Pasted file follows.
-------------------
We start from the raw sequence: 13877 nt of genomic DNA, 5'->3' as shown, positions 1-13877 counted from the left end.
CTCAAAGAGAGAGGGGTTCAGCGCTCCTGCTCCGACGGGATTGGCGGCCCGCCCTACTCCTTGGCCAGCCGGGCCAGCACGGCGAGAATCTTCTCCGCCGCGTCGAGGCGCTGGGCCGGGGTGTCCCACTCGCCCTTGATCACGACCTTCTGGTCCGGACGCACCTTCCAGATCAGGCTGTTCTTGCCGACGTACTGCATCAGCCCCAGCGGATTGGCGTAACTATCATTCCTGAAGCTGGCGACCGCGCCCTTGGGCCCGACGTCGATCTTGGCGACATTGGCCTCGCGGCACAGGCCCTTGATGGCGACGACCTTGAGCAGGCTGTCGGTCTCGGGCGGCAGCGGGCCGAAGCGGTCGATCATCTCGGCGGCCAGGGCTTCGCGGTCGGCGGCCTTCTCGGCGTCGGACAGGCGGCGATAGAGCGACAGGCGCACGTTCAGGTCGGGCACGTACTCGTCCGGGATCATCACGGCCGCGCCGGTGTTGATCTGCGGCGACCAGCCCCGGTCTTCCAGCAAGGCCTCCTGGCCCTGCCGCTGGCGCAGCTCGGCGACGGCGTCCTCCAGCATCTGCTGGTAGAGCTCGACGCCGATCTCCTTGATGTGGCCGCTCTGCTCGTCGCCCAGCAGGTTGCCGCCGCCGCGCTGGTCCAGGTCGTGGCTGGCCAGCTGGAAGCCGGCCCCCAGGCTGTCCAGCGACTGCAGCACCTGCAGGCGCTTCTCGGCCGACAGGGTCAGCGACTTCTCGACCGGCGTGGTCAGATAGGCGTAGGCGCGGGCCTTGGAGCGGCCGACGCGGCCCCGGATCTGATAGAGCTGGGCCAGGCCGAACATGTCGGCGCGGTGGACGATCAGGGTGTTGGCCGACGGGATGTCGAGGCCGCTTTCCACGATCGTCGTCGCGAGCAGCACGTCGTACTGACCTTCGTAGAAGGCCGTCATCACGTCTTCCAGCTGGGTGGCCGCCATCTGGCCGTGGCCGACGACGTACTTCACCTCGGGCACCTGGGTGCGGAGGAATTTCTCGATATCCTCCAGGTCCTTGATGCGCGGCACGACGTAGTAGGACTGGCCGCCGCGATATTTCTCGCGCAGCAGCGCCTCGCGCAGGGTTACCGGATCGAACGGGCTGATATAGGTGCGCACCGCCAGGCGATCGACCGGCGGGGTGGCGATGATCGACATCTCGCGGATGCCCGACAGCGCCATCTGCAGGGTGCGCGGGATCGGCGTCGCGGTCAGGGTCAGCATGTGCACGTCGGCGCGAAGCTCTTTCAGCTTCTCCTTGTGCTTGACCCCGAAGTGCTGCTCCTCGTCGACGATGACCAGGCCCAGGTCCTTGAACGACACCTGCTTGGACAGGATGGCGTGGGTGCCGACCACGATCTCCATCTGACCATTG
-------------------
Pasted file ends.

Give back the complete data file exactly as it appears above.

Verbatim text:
We start from the raw sequence: 13877 nt of genomic DNA, 5'->3' as shown, positions 1-13877 counted from the left end.
CTCAAAGAGAGAGGGGTTCAGCGCTCCTGCTCCGACGGGATTGGCGGCCCGCCCTACTCCTTGGCCAGCCGGGCCAGCACGGCGAGAATCTTCTCCGCCGCGTCGAGGCGCTGGGCCGGGGTGTCCCACTCGCCCTTGATCACGACCTTCTGGTCCGGACGCACCTTCCAGATCAGGCTGTTCTTGCCGACGTACTGCATCAGCCCCAGCGGATTGGCGTAACTATCATTCCTGAAGCTGGCGACCGCGCCCTTGGGCCCGACGTCGATCTTGGCGACATTGGCCTCGCGGCACAGGCCCTTGATGGCGACGACCTTGAGCAGGCTGTCGGTCTCGGGCGGCAGCGGGCCGAAGCGGTCGATCATCTCGGCGGCCAGGGCTTCGCGGTCGGCGGCCTTCTCGGCGTCGGACAGGCGGCGATAGAGCGACAGGCGCACGTTCAGGTCGGGCACGTACTCGTCCGGGATCATCACGGCCGCGCCGGTGTTGATCTGCGGCGACCAGCCCCGGTCTTCCAGCAAGGCCTCCTGGCCCTGCCGCTGGCGCAGCTCGGCGACGGCGTCCTCCAGCATCTGCTGGTAGAGCTCGACGCCGATCTCCTTGATGTGGCCGCTCTGCTCGTCGCCCAGCAGGTTGCCGCCGCCGCGCTGGTCCAGGTCGTGGCTGGCCAGCTGGAAGCCGGCCCCCAGGCTGTCCAGCGACTGCAGCACCTGCAGGCGCTTCTCGGCCGACAGGGTCAGCGACTTCTCGACCGGCGTGGTCAGATAGGCGTAGGCGCGGGCCTTGGAGCGGCCGACGCGGCCCCGGATCTGATAGAGCTGGGCCAGGCCGAACATGTCGGCGCGGTGGACGATCAGGGTGTTGGCCGACGGGATGTCGAGGCCGCTTTCCACGATCGTCGTCGCGAGCAGCACGTCGTACTGACCTTCGTAGAAGGCCGTCATCACGTCTTCCAGCTGGGTGGCCGCCATCTGGCCGTGGCCGACGACGTACTTCACCTCGGGCACCTGGGTGCGGAGGAATTTCTCGATATCCTCCAGGTCCTTGATGCGCGGCACGACGTAGTAGGACTGGCCGCCGCGATATTTCTCGCGCAGCAGCGCCTCGCGCAGGGTTACCGGATCGAACGGGCTGATATAGGTGCGCACCGCCAGGCGATCGACCGGCGGGGTGGCGATGATCGACATCTCGCGGATGCCCGACAGCGCCATCTGCAGGGTGCGCGGGATCGGCGTCGCGGTCAGGGTCAGCATGTGCACGTCGGCGCGAAGCTCTTTCAGCTTCTCCTTGTGCTTGACCCCGAAGTGCTGCTCCTCGTCGACGATGACCAGGCCCAGGTCCTTGAACGACACCTGCTTGGACAGGATGGCGTGGGTGCCGACCACGATCTCCATCTGACCATTG